Tag Archives: .NET

Bind? No.. Apply…? No… Map!?

After continuing my foray into the functional with Giraffe and .NET Core, I have struggled with the code not quite reading very well. Various data sources are pluggable, i.e. they can be replaced with mocks if you don’t want to run other supporting systems while debugging. This pluggability along with the way Giraffe handles some of its configuration means that – while we would like to compose partially applied functions with either mocked or actual services baked in that are then passed in to the relevant handlers, we instead have to pass a HttpContext around everywhere. If you followed that link you probably wondered why we did not just use the strategy outlined in that blog series. I can only say that we did not understand fish operators at this point. 

So we turn to the googles, and as usual the first or second hit lands us on F# for fun and profit. Scott Wlaschin introduces us to the Reader Monad. We watch his talks, we read his blog posts. A week of enthusiastic coding goes by.

Essentially – the reader monad allows you to write and construct all the code and only at the end plug in the HttpContext as the whole thing is evaluated and returned to the caller.

You make a Reader<‘env, ‘data>  and you create functions to wrap and unwrap things in and out of the Reader. Then you make functions that mind their own business but they return Reader<‘env, b: and you allow the reader to handle some railway oriented programming for you. Essentially you lay the track all through the code but on the last line in the handler you put the train on the tracks and set it off, only then realising whether or not it ended up running through the failure cases or went all through the success track.

Wrappers, essentially, like Option<‘a>, IEnumerable<‘a> or Reader as described above, are introduced as Elevated things. The proper word seems to be Monadic types, but that does not seem to be a good term, as there is no need for a wrapper type to be a monad, although they can be. After a few specific examples the general case is presented and it turns out you can do a bunch of stuff with these elevated types only using functions like bind, return, apply and map. There is a brief epiphany as we experience a flicker of understanding of  the monad laws.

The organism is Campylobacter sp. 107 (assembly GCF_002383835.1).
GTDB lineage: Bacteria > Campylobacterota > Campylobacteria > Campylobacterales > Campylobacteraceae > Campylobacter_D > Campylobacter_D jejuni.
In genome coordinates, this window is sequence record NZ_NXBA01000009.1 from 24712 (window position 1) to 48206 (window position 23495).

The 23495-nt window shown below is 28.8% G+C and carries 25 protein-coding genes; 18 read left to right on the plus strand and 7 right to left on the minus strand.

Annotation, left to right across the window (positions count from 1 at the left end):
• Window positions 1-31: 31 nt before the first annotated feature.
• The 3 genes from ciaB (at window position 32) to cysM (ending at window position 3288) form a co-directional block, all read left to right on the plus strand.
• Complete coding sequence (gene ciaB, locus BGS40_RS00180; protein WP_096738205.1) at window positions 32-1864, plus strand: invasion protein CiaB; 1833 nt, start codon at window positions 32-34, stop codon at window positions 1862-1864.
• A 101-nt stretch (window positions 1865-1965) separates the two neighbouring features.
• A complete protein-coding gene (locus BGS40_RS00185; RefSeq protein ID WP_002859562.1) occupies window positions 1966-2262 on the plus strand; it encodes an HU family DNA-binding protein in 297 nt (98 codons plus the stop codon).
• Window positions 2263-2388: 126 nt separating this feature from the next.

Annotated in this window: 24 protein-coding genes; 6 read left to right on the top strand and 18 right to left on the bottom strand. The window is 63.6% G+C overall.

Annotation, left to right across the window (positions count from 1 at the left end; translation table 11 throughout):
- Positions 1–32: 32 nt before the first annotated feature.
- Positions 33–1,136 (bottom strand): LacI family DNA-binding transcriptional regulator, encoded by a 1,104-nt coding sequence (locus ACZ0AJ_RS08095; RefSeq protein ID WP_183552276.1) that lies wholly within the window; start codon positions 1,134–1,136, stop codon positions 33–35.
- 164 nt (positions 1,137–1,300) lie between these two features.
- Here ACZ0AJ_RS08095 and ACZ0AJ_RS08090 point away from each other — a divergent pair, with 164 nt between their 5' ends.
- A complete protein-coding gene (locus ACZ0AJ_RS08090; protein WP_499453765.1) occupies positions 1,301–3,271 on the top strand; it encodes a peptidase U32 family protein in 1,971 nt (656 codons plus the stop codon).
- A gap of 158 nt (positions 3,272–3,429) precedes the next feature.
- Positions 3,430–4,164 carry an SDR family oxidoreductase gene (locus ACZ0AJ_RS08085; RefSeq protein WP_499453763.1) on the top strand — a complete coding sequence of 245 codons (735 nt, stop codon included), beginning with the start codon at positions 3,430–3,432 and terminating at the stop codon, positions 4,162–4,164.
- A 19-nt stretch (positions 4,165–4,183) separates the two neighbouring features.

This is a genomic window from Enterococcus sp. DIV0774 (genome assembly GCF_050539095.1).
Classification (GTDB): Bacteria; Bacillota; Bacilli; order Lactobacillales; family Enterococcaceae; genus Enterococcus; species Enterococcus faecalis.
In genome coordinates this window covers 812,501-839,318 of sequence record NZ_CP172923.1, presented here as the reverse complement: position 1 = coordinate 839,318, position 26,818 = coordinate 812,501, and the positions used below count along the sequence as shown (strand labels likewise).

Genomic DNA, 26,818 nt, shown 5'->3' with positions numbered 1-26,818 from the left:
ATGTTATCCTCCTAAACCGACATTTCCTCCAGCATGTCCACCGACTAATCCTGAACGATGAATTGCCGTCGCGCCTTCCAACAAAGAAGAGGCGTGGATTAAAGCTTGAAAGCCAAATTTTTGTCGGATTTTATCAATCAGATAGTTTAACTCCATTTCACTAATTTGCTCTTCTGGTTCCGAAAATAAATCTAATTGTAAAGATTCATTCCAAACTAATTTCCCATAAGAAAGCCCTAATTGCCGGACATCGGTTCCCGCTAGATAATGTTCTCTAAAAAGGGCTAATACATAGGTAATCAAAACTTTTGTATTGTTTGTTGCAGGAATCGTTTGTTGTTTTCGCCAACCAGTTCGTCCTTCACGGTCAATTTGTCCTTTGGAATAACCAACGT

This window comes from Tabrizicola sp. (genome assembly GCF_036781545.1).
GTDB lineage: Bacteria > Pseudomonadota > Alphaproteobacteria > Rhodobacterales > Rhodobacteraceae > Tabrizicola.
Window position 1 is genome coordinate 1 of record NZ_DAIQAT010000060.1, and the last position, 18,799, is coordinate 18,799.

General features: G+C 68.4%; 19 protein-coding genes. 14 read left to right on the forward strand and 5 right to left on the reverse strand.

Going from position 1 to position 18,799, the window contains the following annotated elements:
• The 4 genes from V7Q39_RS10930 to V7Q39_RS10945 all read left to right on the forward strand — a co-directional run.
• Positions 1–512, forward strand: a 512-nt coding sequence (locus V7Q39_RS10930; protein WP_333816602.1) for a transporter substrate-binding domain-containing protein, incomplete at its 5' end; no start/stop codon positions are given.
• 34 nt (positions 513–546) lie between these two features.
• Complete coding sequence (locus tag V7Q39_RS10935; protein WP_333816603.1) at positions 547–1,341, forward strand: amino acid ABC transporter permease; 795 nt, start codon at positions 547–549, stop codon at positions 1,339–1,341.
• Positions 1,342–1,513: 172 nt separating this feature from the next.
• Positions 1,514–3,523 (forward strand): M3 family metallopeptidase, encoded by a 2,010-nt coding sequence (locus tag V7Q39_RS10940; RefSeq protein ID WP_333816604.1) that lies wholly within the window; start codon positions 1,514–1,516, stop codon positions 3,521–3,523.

A monad is just a monoid in the category of endofunctors, what is the problem?

Now I cannot explain the chaining of elevated and non-elevated functions properly. I know what bind does, and I can use it correctly on the first try. Return is obvious. Map and apply though… it’s like being ten years old again and round-robining commands until the compiler is happy. As it stands all I can do is link to the posts we have read and the metaphors that have been presented to me, that I have half understood and then tried to reconcile with other conflicting metaphors.

Inevitably the golden success case of “first I need this, then I pass it to this other thing and then I flip it, kick it and reverse it and then I return it” is soon replaced by “well, first I need this one thing, that I need to just check against this other thing, but then use it again in this third thing which I convert to this fourth thing that I might return if this fifth thing is true” and the nice chaining goes out the window and it makes you sad.  Every let b =  … feels like a let-down (hence the name).

This let = thing is apparently called applicative style, where you compose values, while chaining is called monadic style. At least it has name. 

So after a while when you have been writing things like

task {
    let! a = coolFunc b c
    return! a |> modifyInAnAwesomeWay
async {
   let! a = thingThatDoesDatabaseThings b 
   return! match a with 
      | Some data -> coolThing data
      | None -> unCoolError

You start wondering what the heck it is you are doing. What are these things? It turns out they are computational expressions. But how do I make them?  You essentially create a ThingBuilder class with members for bind and return, and then create a let thing = new ThingBuilder(), after which you can write expressions like:

thing {
    let! unwrapped = funcThatGetsPassedToBind arg
    return unwrapped

To be a bit enterprisey I have come up with a draft of a brilliant thing. The F# Functional Maturity Model (FFMM):

  1. Can get samples to compile even with modifications
  2. Can get write small programs that do useful things in prod